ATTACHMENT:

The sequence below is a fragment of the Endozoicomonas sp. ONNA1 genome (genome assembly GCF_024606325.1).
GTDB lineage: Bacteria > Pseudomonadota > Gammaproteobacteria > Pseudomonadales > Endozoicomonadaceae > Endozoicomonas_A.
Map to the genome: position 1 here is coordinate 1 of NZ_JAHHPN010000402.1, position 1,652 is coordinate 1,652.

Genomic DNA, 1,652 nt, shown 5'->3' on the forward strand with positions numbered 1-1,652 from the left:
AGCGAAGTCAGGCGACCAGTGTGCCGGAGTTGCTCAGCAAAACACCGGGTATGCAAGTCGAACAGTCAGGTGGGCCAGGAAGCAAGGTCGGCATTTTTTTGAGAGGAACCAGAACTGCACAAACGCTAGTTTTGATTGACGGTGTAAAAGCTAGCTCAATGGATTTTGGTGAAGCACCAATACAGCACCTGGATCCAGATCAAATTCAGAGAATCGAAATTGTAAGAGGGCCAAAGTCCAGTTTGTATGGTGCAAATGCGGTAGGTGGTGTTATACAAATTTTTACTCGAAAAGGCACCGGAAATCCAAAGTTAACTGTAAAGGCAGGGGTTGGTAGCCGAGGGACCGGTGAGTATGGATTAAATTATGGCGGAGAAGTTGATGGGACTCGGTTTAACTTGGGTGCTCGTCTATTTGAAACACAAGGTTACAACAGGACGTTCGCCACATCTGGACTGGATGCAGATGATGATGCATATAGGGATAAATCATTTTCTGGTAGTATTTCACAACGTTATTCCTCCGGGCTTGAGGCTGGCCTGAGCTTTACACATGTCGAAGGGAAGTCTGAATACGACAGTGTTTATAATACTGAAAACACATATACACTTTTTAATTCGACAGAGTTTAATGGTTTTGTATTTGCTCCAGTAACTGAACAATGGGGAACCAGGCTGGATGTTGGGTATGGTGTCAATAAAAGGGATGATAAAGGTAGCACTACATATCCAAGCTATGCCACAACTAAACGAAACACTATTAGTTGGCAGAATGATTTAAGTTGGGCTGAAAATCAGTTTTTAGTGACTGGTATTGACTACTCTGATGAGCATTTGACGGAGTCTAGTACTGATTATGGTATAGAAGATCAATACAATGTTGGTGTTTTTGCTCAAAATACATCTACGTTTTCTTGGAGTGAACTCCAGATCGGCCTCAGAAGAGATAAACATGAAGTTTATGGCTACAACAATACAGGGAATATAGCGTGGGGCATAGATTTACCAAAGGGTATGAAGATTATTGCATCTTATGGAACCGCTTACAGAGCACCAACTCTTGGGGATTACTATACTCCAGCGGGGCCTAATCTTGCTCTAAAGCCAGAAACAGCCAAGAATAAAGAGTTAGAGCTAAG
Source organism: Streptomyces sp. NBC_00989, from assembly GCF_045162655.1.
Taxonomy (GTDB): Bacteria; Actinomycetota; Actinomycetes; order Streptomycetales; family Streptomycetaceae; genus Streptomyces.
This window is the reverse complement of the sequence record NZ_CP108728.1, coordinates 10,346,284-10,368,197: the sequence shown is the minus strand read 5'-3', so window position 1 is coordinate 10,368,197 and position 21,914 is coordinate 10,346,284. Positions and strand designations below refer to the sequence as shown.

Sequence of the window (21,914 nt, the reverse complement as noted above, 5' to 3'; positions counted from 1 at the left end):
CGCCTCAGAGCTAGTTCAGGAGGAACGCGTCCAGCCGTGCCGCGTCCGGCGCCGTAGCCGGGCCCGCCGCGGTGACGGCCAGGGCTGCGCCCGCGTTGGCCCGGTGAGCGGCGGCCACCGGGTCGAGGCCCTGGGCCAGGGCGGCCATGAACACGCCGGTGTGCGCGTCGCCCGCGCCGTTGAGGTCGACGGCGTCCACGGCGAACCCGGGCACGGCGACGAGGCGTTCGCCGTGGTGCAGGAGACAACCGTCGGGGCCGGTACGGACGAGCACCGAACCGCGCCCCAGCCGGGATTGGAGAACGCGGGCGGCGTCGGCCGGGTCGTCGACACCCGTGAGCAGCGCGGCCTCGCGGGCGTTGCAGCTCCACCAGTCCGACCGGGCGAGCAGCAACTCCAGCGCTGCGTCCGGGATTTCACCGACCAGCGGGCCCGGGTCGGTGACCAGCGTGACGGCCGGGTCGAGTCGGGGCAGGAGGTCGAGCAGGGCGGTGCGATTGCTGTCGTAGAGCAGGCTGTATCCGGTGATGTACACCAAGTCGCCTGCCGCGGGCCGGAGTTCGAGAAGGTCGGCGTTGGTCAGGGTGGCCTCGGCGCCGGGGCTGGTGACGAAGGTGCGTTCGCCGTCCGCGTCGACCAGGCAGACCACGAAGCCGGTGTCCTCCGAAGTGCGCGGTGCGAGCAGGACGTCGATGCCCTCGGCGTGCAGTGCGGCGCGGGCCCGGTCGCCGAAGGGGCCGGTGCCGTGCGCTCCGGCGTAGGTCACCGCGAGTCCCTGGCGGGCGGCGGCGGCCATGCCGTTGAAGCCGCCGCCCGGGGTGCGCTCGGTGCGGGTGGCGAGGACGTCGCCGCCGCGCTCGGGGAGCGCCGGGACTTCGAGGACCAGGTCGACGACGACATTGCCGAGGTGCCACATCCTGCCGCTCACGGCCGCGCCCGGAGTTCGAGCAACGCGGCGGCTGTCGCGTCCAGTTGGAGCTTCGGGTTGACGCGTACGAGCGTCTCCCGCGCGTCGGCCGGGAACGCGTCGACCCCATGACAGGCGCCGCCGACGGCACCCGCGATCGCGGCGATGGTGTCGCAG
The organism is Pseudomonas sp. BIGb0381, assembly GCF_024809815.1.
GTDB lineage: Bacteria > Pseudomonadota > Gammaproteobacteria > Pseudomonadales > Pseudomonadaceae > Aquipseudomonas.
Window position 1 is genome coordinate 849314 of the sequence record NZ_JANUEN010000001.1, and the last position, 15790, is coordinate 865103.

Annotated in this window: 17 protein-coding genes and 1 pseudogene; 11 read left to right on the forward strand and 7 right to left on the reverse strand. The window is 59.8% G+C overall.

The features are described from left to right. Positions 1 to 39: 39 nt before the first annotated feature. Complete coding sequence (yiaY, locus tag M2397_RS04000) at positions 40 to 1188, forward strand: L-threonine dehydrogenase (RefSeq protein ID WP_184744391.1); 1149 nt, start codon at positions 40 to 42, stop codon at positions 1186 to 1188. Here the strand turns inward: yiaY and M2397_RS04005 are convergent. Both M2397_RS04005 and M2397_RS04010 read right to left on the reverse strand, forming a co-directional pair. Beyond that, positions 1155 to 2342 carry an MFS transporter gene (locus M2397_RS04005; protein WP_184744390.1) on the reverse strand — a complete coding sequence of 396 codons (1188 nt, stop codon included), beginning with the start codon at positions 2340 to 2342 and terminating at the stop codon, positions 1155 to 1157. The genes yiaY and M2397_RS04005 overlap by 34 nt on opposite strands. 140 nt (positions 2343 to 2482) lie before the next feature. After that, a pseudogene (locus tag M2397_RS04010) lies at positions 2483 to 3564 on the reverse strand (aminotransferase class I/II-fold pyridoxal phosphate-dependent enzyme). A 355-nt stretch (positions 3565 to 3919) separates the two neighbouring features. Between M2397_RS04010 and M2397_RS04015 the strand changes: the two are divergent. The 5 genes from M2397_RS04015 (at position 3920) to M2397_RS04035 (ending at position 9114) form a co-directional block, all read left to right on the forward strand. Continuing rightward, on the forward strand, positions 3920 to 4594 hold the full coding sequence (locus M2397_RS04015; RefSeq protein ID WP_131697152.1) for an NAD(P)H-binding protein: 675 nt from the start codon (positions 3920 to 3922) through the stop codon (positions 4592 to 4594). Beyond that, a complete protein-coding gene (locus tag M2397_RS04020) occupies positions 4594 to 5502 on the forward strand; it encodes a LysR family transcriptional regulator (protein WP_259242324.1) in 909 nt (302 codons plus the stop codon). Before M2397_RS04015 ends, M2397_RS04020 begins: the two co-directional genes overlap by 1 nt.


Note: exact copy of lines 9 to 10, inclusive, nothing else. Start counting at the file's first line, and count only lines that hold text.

Sequence of the window (21,914 nt, the reverse complement as noted above, 5' to 3'; positions counted from 1 at the left end):
CGCCTCAGAGCTAGTTCAGGAGGAACGCGTCCAGCCGTGCCGCGTCCGGCGCCGTAGCCGGGCCCGCCGCGGTGACGGCCAGGGCTGCGCCCGCGTTGGCCCGGTGAGCGGCGGCCACCGGGTCGAGGCCCTGGGCCAGGGCGGCCATGAACACGCCGGTGTGCGCGTCGCCCGCGCCGTTGAGGTCGACGGCGTCCACGGCGAACCCGGGCACGGCGACGAGGCGTTCGCCGTGGTGCAGGAGACAACCGTCGGGGCCGGTACGGACGAGCACCGAACCGCGCCCCAGCCGGGATTGGAGAACGCGGGCGGCGTCGGCCGGGTCGTCGACACCCGTGAGCAGCGCGGCCTCGCGGGCGTTGCAGCTCCACCAGTCCGACCGGGCGAGCAGCAACTCCAGCGCTGCGTCCGGGATTTCACCGACCAGCGGGCCCGGGTCGGTGACCAGCGTGACGGCCGGGTCGAGTCGGGGCAGGAGGTCGAGCAGGGCGGTGCGATTGCTGTCGTAGAGCAGGCTGTATCCGGTGATGTACACCAAGTCGCCTGCCGCGGGCCGGAGTTCGAGAAGGTCGGCGTTGGTCAGGGTGGCCTCGGCGCCGGGGCTGGTGACGAAGGTGCGTTCGCCGTCCGCGTCGACCAGGCAGACCACGAAGCCGGTGTCCTCCGAAGTGCGCGGTGCGAGCAGGACGTCGATGCCCTCGGCGTGCAGTGCGGCGCGGGCCCGGTCGCCGAAGGGGCCGGTGCCGTGCGCTCCGGCGTAGGTCACCGCGAGTCCCTGGCGGGCGGCGGCGGCCATGCCGTTGAAGCCGCCGCCCGGGGTGCGCTCGGTGCGGGTGGCGAGGACGTCGCCGCCGCGCTCGGGGAGCGCCGGGACTTCGAGGACCAGGTCGACGACGACATTGCCGAGGTGCCACATCCTGCCGCTCACGGCCGCGCCCGGAGTTCGAGCAACGCGGCGGCTGTCGCGTCCAGTTGGAGCTTCGGGTTGACGCGTACGAGCGTCTCCCGCGCGTCGGCCGGGAACGCGTCGACCCCATGACAGGCGCCGCCGACGGCACCCGCGATCGCGGCGATGGTGTCGCAG